Good Everyday Gear

Use quality tack in your day-to-day riding to keep your horse comfortable and performing well
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Use quality tack in your day-to-day riding to keep your horse comfortable and performing well

The tack I use for everyday riding gets used. It sees many horses on a daily basis, so it has to last. A horseman is like a mechanic in terms of our tools of our trades—we want the best we can get, we use them hard, and we take pride in what we have and take care of our gear so it’ll last.

Quality everyday tack keeps me and my horse comfortable during schooling sessions.

Quality everyday tack keeps me and my horse comfortable during schooling sessions.

You might not ride more than one horse a day, but that doesn’t mean you should skimp on your working gear. High-quality tack keeps your horse comfortable, which is worth the investment on its own. Here, I’ll go over the qualities I look for in my daily riding gear, as well as offer tips for caring for each piece.

Saddle pads
What I look for:
I use the same kind of pad on every horse I ride. Breathability is key. It helps keep the horse cool under saddle, which slows the rate of fatigue. The pad’s core absorbs shock for the horse’s comfort, and the Navajo top means I can use the same pad in the show pen as I do at home.

Care tip: Allow your pad to dry between uses. This prevents mold and mildew. Your climate will dictate how long it takes for a pad to dry. Here in Temecula, California, my pads dry quickly. But when I was in Oregon, the humidity required longer drying time.

Cinches
What I look for:
I prefer neoprene cinches for their ease of care, but I sometimes use fleece-lined cinches on horses that work better in them. I most often use a roper cinch, because I prefer the wider design. Some narrow cinches seem to “cut a horse in half.” When I have a horse saddled for a while, I want him to be comfortable. The wide roper cinch offers more support when my horse is standing tied and when he’s working.

Care tip: Keep your cinch clean. Proper care will prevent galls and sores, as well as make the cinch last longer. Replace it at the first sign of cracking if it’s neoprene.

Protective legwear
What I look for:
Protective legwear has come a long way. I look for boots that fit the shape of the horse’s legs that have a suspensory strap for support. I use them on front and hind legs on all of my horses—ropers, reiners, cow horses, cutters, and colts. Ventilation is key to keep my horse’s soft tissues from overheating, which can lead to injury. Most of my horses wear white boots, so I keep clean sets for the show pen, washing them regularly. Once they get too dirty for competition, they move to everyday work boots. I replace them when the hook-and-loop closures wear out. Boots can’t do their job if the closures are loose.

I use brand-new legwear in the show pen and then move it to everyday use once the boots get too dingy for competition.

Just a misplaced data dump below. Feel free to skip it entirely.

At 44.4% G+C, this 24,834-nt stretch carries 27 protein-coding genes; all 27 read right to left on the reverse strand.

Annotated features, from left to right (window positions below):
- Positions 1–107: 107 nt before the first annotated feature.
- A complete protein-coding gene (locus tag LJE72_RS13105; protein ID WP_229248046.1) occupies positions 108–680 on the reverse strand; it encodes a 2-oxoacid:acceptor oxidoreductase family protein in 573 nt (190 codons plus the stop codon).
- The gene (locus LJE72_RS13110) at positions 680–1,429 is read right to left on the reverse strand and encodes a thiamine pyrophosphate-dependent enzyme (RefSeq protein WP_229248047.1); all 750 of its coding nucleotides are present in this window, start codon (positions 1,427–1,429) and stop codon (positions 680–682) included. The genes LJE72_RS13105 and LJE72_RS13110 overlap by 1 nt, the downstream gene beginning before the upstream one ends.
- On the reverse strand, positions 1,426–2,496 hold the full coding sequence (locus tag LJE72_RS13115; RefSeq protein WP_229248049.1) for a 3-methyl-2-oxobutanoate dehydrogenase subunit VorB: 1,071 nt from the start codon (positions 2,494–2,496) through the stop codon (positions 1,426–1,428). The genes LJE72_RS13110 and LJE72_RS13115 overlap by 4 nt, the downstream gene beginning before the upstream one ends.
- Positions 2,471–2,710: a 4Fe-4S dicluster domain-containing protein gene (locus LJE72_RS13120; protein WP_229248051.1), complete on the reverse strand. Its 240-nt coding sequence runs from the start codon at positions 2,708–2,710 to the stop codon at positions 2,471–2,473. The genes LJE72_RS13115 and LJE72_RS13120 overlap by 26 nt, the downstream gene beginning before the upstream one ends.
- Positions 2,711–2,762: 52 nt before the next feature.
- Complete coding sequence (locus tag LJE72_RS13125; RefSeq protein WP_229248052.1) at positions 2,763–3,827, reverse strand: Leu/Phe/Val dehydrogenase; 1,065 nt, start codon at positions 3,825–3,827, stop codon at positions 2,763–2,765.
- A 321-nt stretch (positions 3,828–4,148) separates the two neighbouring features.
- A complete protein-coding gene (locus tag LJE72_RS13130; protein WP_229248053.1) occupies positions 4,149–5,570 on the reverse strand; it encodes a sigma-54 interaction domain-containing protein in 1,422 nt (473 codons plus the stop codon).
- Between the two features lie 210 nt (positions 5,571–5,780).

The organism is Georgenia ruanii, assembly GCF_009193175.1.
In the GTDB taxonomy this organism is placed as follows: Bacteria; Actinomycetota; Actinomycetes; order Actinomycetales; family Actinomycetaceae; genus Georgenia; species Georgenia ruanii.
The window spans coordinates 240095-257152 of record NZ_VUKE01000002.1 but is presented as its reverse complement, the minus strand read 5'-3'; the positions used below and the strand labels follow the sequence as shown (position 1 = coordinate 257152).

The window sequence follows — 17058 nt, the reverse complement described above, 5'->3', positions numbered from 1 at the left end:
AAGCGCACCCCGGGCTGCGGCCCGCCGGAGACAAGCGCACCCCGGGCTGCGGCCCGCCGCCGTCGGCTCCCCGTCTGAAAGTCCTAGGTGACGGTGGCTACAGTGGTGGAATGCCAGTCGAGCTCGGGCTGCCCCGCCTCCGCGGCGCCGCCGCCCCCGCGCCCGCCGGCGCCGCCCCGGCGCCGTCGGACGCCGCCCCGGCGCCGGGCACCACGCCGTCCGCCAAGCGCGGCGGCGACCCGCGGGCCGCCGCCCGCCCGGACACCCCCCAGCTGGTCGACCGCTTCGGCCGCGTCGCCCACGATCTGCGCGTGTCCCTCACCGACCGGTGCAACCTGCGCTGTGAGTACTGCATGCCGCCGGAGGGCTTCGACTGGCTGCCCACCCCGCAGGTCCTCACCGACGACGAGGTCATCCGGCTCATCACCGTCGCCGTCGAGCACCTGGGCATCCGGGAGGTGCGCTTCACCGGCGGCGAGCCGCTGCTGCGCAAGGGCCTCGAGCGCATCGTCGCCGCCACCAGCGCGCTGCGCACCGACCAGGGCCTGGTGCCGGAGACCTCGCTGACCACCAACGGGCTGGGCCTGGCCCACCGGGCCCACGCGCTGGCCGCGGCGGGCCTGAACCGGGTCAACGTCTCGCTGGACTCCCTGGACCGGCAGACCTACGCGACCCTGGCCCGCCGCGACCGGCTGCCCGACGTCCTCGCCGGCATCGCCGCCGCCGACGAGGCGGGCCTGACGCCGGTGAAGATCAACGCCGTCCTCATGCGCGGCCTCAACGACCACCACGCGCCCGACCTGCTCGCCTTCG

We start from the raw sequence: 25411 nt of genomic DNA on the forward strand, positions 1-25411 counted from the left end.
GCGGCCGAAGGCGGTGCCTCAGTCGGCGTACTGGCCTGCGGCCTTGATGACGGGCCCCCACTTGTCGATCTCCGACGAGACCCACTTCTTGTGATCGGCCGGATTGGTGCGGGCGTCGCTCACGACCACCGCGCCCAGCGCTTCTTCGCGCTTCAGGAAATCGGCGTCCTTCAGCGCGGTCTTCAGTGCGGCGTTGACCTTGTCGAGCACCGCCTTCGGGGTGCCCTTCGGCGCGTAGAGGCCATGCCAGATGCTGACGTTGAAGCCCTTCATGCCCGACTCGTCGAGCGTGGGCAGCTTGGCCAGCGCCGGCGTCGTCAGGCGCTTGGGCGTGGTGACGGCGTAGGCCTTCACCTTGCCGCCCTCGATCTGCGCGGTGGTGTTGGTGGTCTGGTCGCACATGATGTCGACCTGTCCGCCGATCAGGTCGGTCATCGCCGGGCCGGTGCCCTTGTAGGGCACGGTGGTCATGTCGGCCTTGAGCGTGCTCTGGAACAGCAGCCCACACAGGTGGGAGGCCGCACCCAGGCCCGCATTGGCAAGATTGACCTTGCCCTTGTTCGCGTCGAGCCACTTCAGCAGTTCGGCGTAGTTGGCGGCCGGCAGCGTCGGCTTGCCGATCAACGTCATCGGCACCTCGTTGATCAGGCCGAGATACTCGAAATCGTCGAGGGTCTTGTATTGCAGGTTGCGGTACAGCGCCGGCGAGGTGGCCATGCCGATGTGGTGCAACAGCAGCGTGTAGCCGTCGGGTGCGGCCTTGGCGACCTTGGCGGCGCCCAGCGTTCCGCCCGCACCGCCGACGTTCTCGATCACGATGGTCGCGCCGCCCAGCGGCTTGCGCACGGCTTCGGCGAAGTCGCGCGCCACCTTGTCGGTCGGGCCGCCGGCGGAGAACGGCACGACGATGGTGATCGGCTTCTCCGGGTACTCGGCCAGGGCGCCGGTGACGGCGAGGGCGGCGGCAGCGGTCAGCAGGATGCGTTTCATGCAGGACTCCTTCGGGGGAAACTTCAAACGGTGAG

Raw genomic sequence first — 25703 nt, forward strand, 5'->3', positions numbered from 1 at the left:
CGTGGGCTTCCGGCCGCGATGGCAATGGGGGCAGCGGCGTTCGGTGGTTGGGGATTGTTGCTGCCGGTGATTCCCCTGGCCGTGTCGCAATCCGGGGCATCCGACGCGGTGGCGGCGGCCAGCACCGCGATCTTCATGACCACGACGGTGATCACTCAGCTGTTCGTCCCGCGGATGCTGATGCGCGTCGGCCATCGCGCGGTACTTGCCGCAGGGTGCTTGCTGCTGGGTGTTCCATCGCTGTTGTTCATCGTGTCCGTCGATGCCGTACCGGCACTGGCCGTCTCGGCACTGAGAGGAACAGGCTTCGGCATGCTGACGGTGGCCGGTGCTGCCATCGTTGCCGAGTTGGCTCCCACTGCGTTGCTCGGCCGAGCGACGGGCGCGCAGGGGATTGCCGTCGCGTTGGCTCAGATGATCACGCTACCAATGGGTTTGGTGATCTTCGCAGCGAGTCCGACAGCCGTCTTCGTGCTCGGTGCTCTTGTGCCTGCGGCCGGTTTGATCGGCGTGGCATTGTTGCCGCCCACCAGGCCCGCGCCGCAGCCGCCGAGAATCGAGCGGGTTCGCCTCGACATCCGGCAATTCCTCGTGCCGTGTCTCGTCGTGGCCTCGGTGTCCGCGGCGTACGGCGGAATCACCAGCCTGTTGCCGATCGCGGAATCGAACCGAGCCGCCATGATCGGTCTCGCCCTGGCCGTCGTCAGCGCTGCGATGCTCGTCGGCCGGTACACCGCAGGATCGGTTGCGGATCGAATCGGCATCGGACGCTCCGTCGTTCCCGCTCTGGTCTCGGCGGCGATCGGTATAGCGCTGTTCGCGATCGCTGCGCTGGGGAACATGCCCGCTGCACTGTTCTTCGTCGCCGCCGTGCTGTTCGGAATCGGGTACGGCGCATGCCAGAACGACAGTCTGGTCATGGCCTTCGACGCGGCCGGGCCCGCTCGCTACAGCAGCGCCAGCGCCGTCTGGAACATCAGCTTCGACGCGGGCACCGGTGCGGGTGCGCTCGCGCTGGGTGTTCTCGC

I use brand-new legwear in the show pen and then move it to everyday use once the boots get too dingy for competition.

Care tip: Clean all dirt and hair from boots after each use. For a deeper clean, wash them in a bucket with a mild detergent or horse shampoo, rinse well (important to prevent skin irritation), and let them dry completely before using. Machine-washing can negate a product’s warranty, so stick to the bucket.

Working headstalls
What I look for:
Good-quality leather lasts and does the job. I have working headstalls that I bought 30 years ago that are still in good shape because they’re made of high-quality leather and I take good care of them. I have browband headstalls for my snaffles and otherwise use floating-ear headstalls.

Care tip: Go through all of your leather tack three or four times a year, and give it a good cleaning and conditioning. If you notice that your leather is dry, condition it immediately. Just like with your saddle pads, keep your climate in mind. When I was in Oregon, I had a dehumidifier in my tack room to prevent mold. Now, in California, I have to condition my leather more often to keep it soft and in good shape.

Correction bit
What I look for:
This is the first bit I grab when I start a young horse in the bridle. I also use it on a 14-year-old gelding in my barn, so it’s not just for youngsters. It does it all, from reining to cutting to starting colts.

LEFT: This correction bit is my go-to when transitioning a young horse from a snaffle. Its versatility means I can use it on older horses, too. RIGHT: A half-and-half twist snaffle offers a little more feel once a horse is ready to move out of a smooth snaffle.

LEFT: This correction bit is my go-to when transitioning a young horse from a snaffle. Its versatility means I can use it on older horses, too. RIGHT: A half-and-half twist snaffle offers a little more feel once a horse is ready to move out of a smooth snaffle.

Care tip: Keep an eye on all the bit’s moving parts. The joints should move easily, but not be too sloppy nor too tight. Watch for sharp edges, pinching joints, and other aspects that could irritate or injure your horse’s mouth. If you buy from a reputable bit maker, you shouldn’t have to worry too much.

Half-and-half twist snaffle
What I look for:
I reach for this bit after I’ve started my horse in a smooth snaffle and he’s going well in it. The twist gives it a touch more feel than a regular snaffle, but not so much that you’ll scare the horse. Just about anyone can use this bit, from a pro to an amateur rider.

Care tip: For a quick, everyday cleaning, swish your bits around in a bucket of water with a few drops of vinegar. For a deeper clean, soak the bit in hot water, and then use a toothbrush and toddler toothpaste.